This error is often encountered when attempting to connect to the PostgreSQL server using psql without any hostname (from the -h flag, or the URI). In this case, a local UNIX socket connection will be made, but psql can’t find the socket file. This issue usually arises due to a discrepancy in the expected location of the socket file or the PostgreSQL server not running.

💡 Solution: Verify that the PostgreSQL server is running. If it’s not, then this could be an easy fix. Start it up and try again.

If the error persists, one of three situations are possible:

  • The version of psql you’re using isn’t the one that came with the PostgreSQL binary that is running.
  • The PostgreSQL server is running on a non-standard port.
  • The unix_socket_directories setting has been changed.

Check the postgresql.conf file to confirm the port and unix_socket_directories settings. Try to use them in the psql command as follows:


Hopefully, you can connect! 

As a last resort, you could try connecting with psql -h localhost, which will connect via the local network and not a socket.

Forgot how to connect to your Postgres services? See how you can connect with the .pg_service.conf file.

Connection to Server Failed: Connection Refused

This error message appears when the PostgreSQL server does not respond to a network connection attempt (in fact, it’s the mirror to the previous error when connecting via the network and not a local socket). It can occur if the server is not running, it is listening on a different port than the one being connected to, or network issues are preventing the connection.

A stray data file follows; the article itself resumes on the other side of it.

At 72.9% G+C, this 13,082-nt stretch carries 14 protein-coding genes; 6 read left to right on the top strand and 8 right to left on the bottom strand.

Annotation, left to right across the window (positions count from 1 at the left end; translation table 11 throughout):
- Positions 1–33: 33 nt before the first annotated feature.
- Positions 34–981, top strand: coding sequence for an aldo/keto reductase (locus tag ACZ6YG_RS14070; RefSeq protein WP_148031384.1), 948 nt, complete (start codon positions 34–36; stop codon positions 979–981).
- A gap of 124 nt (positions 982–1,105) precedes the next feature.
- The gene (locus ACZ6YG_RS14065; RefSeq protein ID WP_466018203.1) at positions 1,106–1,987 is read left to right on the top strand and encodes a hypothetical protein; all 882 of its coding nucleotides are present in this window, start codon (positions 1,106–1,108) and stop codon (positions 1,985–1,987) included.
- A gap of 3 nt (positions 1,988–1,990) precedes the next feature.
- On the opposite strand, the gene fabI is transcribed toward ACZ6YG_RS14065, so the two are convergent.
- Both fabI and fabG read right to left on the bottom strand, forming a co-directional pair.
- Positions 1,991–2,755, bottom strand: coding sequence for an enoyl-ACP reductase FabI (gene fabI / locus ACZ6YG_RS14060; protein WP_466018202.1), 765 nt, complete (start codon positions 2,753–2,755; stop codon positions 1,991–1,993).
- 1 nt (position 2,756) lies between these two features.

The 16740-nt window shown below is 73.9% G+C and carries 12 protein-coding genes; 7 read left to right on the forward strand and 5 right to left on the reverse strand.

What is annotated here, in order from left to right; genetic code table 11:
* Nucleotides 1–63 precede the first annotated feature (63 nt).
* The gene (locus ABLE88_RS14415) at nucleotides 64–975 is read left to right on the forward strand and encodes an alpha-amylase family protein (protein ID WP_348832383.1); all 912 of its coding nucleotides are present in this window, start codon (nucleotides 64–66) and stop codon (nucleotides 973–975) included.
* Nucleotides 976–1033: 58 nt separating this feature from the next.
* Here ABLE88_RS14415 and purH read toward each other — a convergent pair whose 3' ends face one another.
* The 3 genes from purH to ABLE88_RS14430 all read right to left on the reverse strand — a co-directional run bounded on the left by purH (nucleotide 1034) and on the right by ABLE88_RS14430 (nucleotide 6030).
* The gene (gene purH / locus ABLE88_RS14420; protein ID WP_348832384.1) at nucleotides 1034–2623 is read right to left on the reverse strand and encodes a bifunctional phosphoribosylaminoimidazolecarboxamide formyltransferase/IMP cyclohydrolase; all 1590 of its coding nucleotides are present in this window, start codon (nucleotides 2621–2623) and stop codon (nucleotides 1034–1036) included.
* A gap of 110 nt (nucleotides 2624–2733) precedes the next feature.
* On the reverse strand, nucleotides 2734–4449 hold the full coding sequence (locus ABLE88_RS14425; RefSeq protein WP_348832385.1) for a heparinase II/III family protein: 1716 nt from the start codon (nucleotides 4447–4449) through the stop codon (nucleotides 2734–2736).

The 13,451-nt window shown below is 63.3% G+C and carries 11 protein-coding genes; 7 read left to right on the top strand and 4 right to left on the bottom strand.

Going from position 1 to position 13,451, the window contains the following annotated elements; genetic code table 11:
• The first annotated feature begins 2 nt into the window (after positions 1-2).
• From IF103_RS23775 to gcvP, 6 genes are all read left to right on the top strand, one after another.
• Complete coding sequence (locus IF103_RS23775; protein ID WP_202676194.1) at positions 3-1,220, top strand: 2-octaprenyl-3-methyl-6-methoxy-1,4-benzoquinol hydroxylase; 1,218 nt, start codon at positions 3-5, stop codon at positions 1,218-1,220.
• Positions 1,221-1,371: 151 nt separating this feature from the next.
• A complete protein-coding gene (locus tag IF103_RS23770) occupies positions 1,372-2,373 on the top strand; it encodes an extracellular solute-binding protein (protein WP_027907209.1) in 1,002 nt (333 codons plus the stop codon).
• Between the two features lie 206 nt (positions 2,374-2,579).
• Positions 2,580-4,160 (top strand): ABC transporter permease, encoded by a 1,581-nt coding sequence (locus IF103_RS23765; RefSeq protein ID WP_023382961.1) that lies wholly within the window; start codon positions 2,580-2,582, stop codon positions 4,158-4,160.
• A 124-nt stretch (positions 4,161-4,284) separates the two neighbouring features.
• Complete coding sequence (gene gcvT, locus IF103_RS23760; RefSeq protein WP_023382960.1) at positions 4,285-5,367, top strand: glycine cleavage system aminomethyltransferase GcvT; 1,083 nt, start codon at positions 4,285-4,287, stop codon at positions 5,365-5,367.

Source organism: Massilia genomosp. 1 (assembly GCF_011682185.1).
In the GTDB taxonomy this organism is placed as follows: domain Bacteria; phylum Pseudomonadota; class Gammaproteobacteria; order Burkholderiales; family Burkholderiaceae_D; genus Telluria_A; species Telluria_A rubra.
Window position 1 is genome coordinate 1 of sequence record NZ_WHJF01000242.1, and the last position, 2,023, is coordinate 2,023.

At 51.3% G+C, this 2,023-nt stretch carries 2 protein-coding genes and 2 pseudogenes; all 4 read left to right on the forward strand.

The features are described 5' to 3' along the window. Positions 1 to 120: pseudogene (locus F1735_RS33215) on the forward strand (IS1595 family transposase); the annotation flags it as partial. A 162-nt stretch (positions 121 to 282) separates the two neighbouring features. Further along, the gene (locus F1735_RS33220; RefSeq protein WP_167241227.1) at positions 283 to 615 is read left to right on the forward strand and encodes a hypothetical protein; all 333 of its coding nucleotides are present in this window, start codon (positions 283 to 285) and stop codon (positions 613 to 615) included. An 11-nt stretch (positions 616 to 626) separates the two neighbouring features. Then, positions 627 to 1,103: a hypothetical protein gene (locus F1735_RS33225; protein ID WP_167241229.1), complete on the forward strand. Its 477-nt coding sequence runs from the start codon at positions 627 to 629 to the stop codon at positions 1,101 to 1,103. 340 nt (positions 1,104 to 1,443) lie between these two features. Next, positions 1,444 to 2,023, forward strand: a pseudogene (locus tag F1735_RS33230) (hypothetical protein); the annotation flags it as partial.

💡 Solution: Ensure the PostgreSQL server is up and check the postgresql.conf file for the listen_addresses and port settings. 

To ensure that PostgreSQL is listening on all interfaces, listen_addresses should be set to *. If this and the port are what you expect, then it’s possible that either a firewall or network element is blocking your connection (maybe the server is on a private network), or you have the hostname wrong. 

Database "X" Does Not Exist

This error occurs when a user tries to connect to a PostgreSQL database that does not exist or the database name is incorrectly specified in the connection string. It's common to mistakenly use a username as the database name if not specified properly. In fact, if you specify a user when running psql with the -U flag, the database name will default to match the user name. In this case, you could also use -D to specify a database.

💡 Solution: Double-check the database name in your connection command or string to ensure it is spelled correctly and corresponds to one of the databases on your PostgreSQL server. You can list all databases by connecting with psql and running \l or using a graphical tool like PGAdmin or PopSQL.

If the database does not exist, create it with CREATE DATABASE [database_name]; or adjust your connection parameters to reference an existing database.

Next Steps

In this post, we covered the five most common PostgreSQL connection errors and showed you how to solve them. This is not our first rodeo, so be sure to check the following articles if you’re struggling with the following PostgreSQL errors: